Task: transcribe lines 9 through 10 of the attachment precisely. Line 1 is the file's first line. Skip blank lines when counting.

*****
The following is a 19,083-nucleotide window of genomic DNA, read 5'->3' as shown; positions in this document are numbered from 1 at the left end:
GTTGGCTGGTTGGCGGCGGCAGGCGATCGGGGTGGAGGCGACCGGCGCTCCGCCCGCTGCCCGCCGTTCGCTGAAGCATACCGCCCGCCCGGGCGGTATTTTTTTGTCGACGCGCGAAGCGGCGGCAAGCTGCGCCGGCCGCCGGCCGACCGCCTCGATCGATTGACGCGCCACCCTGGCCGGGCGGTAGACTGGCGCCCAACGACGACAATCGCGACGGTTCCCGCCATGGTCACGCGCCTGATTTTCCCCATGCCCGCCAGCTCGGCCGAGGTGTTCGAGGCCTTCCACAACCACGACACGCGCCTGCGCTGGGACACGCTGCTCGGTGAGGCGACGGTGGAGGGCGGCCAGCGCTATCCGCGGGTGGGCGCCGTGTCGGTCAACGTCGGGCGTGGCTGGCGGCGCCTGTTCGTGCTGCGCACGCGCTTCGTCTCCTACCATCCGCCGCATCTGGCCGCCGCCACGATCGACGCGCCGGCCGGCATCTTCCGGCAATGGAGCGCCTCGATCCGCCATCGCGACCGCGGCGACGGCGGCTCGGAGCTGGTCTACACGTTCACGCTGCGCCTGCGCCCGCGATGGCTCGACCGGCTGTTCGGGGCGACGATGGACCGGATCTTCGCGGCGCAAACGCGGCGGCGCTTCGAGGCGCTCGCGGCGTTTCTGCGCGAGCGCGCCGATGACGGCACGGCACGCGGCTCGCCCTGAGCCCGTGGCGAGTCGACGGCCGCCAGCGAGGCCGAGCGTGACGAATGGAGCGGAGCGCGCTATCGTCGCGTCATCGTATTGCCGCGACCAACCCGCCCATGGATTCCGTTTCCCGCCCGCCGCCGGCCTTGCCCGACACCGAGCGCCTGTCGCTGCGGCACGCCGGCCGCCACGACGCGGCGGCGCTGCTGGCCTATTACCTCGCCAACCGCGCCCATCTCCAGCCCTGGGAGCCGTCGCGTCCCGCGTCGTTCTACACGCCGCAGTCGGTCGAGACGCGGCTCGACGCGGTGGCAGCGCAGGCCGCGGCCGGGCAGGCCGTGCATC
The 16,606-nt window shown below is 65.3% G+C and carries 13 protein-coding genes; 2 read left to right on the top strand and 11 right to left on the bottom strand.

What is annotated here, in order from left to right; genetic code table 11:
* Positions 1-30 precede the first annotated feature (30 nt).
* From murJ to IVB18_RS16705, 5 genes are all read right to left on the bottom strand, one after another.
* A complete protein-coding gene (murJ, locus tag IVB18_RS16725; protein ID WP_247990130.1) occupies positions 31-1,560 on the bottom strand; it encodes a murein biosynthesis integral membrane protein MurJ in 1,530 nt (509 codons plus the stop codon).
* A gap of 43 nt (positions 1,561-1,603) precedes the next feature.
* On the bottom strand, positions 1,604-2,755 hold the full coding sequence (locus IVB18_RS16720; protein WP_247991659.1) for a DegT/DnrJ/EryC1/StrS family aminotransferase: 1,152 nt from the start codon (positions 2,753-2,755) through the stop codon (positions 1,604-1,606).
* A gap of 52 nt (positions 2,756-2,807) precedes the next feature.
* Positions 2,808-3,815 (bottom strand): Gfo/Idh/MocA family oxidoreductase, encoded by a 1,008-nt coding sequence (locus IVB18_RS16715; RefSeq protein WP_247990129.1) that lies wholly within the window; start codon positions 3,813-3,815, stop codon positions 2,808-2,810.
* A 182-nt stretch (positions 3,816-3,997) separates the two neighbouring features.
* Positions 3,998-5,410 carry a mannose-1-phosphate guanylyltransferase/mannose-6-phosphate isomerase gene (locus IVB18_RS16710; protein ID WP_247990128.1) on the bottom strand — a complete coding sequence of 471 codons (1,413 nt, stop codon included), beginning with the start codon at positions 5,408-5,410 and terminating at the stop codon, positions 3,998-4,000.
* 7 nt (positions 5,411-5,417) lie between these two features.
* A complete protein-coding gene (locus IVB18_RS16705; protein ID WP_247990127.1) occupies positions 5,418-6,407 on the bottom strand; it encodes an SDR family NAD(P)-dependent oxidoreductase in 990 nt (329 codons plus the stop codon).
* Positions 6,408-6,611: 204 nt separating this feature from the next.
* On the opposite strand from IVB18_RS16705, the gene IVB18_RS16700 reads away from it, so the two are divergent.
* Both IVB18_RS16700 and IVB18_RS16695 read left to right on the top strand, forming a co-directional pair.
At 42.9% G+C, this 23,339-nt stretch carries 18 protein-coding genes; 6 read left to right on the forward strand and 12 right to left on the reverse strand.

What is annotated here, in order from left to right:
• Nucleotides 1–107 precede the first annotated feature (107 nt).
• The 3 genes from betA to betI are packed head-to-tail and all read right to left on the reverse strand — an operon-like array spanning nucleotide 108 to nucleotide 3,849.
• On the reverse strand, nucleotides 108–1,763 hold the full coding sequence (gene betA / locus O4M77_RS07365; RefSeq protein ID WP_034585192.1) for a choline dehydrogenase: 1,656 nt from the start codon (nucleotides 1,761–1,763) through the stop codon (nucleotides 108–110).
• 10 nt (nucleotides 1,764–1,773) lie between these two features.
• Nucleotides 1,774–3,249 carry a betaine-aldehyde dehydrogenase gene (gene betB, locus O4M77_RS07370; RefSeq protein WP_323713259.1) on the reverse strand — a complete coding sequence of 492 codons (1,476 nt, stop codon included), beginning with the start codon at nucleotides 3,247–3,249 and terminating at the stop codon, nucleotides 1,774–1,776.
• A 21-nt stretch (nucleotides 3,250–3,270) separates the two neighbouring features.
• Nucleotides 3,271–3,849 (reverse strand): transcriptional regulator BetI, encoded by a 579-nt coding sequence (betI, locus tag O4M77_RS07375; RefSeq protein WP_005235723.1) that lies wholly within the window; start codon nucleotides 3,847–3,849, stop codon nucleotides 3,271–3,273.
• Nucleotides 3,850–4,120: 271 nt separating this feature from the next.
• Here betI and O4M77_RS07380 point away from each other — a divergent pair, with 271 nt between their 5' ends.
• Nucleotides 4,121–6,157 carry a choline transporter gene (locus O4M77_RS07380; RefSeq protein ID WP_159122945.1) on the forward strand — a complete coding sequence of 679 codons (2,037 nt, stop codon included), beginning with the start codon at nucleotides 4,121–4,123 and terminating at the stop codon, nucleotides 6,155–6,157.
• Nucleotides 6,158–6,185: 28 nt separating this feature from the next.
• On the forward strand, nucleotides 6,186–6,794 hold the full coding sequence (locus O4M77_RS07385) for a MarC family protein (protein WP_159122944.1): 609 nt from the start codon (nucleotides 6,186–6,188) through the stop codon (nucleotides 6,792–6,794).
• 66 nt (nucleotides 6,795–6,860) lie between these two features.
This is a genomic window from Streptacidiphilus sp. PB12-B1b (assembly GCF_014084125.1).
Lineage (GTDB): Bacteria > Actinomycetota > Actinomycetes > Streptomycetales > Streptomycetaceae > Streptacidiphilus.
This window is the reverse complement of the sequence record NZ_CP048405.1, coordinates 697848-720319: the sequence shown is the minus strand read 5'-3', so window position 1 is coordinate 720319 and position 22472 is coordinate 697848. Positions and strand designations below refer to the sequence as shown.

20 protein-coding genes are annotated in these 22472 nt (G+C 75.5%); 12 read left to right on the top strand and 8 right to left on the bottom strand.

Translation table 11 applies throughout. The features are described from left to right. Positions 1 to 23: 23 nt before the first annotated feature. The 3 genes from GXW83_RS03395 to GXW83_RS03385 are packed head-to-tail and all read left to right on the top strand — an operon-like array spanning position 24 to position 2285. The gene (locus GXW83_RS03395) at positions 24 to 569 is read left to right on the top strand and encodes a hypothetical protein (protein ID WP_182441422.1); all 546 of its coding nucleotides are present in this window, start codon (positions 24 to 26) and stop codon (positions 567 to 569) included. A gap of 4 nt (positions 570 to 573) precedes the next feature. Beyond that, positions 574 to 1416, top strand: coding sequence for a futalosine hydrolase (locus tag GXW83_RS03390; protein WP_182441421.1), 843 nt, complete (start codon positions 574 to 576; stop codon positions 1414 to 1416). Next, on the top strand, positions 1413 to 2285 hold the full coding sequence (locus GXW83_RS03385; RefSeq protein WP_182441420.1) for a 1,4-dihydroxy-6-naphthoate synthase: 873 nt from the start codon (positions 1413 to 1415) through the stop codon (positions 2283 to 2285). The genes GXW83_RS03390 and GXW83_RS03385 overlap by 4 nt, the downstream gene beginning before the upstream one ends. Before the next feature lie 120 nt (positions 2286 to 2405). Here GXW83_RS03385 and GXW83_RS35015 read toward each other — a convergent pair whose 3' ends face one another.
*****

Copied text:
* On the bottom strand, positions 1,604-2,755 hold the full coding sequence (locus IVB18_RS16720; protein WP_247991659.1) for a DegT/DnrJ/EryC1/StrS family aminotransferase: 1,152 nt from the start codon (positions 2,753-2,755) through the stop codon (positions 1,604-1,606).
* A gap of 52 nt (positions 2,756-2,807) precedes the next feature.